The corn, oats, and soy added wonderful complex sweetness, and the mix itself added a nubbly, chewy texture that added interest without being gritty or getting stuck in your teeth. Even better, these characteristics carried over even when the bread cooled down completely. 

This is exactly the kind of bread I want to serve warm with a good meal and lots of friends – mostly because my self-control needs that kind of incentive so I don’t just tear off hunks to eat with butter standing in the kitchen. 

I’m not the only one who does that, right?

Multigrain country table bread


Yield: 1 loaf Time: approximately 4 hours Source: Inspired by Red Star Yeast 

Please keep in mind your dough and flour might behave differently from mine depending on your climate and weather – you might need a little more or little less water. Just add it slowly and keep an eye on things. 

If you don’t have a pizza stone, a preheated upside-down cookie sheet on the center rack works almost as well.  

  • 123 grams (3/4 cup) 10-grain hot cereal mix (I used Bob’s Red Mill, but whatever you can find that’s a similar texture will be fine) 
  • 123 grams (1/2 cup) boiling water
  • 119 grams (1 cup) whole wheat flour
  • 290 grams (2 cups) bread flour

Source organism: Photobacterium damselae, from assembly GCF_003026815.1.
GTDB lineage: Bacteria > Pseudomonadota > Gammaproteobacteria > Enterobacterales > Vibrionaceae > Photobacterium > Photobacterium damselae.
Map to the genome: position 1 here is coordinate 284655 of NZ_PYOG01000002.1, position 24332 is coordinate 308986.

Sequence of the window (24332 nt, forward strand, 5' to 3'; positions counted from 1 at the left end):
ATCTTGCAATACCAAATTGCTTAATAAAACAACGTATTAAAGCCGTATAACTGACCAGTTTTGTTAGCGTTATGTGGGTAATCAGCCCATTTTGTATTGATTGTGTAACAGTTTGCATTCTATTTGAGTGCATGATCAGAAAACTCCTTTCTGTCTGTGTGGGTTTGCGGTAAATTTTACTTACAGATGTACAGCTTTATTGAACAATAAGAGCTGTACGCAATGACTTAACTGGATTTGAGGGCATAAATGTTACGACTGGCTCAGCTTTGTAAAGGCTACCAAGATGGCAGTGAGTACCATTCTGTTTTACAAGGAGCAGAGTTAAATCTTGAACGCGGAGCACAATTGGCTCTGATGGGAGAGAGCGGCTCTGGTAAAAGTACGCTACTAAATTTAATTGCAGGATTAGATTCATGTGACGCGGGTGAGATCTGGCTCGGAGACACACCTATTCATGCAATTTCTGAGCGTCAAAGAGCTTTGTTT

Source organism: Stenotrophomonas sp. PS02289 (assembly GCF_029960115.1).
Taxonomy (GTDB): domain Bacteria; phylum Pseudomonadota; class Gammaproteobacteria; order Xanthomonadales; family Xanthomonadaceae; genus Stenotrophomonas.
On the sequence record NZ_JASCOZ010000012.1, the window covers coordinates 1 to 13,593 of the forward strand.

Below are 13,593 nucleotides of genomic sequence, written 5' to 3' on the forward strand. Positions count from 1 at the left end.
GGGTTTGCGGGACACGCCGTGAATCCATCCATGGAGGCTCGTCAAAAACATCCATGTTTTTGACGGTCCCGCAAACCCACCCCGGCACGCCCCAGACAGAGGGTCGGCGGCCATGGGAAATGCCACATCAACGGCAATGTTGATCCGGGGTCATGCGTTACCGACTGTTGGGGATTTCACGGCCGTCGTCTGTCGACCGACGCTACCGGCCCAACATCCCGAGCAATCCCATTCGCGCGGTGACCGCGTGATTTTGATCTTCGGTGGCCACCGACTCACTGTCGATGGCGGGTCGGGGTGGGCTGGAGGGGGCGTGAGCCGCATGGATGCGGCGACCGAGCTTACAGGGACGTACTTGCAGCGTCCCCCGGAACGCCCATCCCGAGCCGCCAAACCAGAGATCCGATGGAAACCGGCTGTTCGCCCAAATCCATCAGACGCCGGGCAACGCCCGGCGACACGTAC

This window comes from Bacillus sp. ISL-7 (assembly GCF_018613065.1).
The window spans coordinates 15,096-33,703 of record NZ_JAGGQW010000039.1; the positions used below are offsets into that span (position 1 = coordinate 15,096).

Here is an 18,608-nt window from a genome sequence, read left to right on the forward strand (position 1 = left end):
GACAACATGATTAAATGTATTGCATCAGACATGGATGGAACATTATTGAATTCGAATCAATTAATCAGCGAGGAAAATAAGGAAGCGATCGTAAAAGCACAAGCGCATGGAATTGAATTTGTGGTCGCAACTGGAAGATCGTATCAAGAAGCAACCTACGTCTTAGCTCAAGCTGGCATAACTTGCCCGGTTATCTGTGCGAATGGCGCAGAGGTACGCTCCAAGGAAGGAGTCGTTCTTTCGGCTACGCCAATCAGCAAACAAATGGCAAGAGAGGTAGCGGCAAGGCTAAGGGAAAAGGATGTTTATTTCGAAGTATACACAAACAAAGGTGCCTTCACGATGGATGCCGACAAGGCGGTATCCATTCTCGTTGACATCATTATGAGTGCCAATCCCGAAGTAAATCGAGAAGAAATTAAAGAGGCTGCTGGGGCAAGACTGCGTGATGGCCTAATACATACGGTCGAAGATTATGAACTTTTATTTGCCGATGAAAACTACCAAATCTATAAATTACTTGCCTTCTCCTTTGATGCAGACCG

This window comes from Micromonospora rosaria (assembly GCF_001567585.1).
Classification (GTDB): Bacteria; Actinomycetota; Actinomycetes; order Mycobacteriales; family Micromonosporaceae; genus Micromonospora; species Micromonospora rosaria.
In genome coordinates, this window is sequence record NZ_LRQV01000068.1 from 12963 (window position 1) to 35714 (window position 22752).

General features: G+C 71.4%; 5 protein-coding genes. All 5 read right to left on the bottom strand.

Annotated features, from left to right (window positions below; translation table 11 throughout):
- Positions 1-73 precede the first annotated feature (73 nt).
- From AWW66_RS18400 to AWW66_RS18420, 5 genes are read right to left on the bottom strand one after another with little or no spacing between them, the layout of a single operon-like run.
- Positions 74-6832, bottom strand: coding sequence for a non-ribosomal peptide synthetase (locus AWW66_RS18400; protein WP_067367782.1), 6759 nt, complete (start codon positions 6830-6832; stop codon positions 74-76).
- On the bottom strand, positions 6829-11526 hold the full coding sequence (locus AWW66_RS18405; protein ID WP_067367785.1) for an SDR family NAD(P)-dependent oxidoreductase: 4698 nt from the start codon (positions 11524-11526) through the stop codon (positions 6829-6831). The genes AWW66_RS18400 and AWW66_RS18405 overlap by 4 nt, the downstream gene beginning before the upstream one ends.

• 50 grams (2 tablespoons) honey
  • 217 grams (1 cup) water
  • 8 grams (2 1/4 teaspoons or one packet) instant yeast
  • 5 grams (1 1/2 teaspoons) salt
  • 27 grams (2 tablespoons) butter, at room temperature

Combine the hot cereal mix and boiling water in a small bowl, stirring to combine. Set it aside for now – you want to give it plenty of time to cool. 

In the bowl of your stand mixer, mix together the whole wheat flour, bread flour, honey, and room-temperature water until the dough comes together in a ball that clears the sides of the bowl. Depending on your flour, it may look a little dry – this is ok! If things aren’t coming together, though, you can add water a half-teaspoon at a time until the dough starts to look more cohesive. Cover the bowl with a damp towel and let everything rest for at least 20 minutes. This autolyse step will help to hydrate the germ in the whole wheat and give the bread a head start on gluten development. 

Once the 20 minutes is up, add the salt and yeast to the bowl with the flour mixture, and knead on medium-low speed with the dough hook until the dough is springy and well-developed, about 5 minutes. You’ll know it’s done when you can pinch off a small piece of dough and stretch it like a pizza until a translucent pane forms in the center. 

Knead the butter into the dough, one tablespoon at a time, until no traces of butter remain and the dough once again cleans the sides of the bowl. If your dough is just sliding around the bowl on a skim-coat of butter and not really kneading, don’t be afraid to scrape the butter off the sides and knead a few times by hand to get things going properly again.